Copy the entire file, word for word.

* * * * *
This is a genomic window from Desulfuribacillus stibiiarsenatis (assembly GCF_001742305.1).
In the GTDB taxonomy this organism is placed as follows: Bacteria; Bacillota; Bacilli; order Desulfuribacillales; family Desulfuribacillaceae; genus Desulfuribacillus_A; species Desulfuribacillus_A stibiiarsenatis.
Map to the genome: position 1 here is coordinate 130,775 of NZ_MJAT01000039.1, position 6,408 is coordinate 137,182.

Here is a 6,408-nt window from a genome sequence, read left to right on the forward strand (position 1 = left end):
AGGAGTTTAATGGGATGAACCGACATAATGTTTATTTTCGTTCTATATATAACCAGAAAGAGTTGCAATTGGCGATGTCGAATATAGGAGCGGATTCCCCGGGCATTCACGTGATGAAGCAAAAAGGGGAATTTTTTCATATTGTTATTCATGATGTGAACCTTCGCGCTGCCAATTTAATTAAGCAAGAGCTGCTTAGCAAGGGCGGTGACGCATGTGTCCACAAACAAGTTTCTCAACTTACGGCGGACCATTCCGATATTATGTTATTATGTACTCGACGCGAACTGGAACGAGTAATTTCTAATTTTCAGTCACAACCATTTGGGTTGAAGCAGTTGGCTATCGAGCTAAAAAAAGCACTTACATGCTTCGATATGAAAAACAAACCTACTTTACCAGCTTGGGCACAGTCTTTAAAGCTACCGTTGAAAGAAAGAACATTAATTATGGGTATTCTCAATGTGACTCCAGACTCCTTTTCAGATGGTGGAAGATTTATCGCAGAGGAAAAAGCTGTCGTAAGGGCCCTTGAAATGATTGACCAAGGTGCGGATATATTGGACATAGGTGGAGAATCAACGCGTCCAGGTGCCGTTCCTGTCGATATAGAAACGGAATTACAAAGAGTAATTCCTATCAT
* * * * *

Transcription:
This is a genomic window from Desulfuribacillus stibiiarsenatis (assembly GCF_001742305.1).
In the GTDB taxonomy this organism is placed as follows: Bacteria; Bacillota; Bacilli; order Desulfuribacillales; family Desulfuribacillaceae; genus Desulfuribacillus_A; species Desulfuribacillus_A stibiiarsenatis.
Map to the genome: position 1 here is coordinate 130,775 of NZ_MJAT01000039.1, position 6,408 is coordinate 137,182.

Here is a 6,408-nt window from a genome sequence, read left to right on the forward strand (position 1 = left end):
AGGAGTTTAATGGGATGAACCGACATAATGTTTATTTTCGTTCTATATATAACCAGAAAGAGTTGCAATTGGCGATGTCGAATATAGGAGCGGATTCCCCGGGCATTCACGTGATGAAGCAAAAAGGGGAATTTTTTCATATTGTTATTCATGATGTGAACCTTCGCGCTGCCAATTTAATTAAGCAAGAGCTGCTTAGCAAGGGCGGTGACGCATGTGTCCACAAACAAGTTTCTCAACTTACGGCGGACCATTCCGATATTATGTTATTATGTACTCGACGCGAACTGGAACGAGTAATTTCTAATTTTCAGTCACAACCATTTGGGTTGAAGCAGTTGGCTATCGAGCTAAAAAAAGCACTTACATGCTTCGATATGAAAAACAAACCTACTTTACCAGCTTGGGCACAGTCTTTAAAGCTACCGTTGAAAGAAAGAACATTAATTATGGGTATTCTCAATGTGACTCCAGACTCCTTTTCAGATGGTGGAAGATTTATCGCAGAGGAAAAAGCTGTCGTAAGGGCCCTTGAAATGATTGACCAAGGTGCGGATATATTGGACATAGGTGGAGAATCAACGCGTCCAGGTGCCGTTCCTGTCGATATAGAAACGGAATTACAAAGAGTAATTCCTATCAT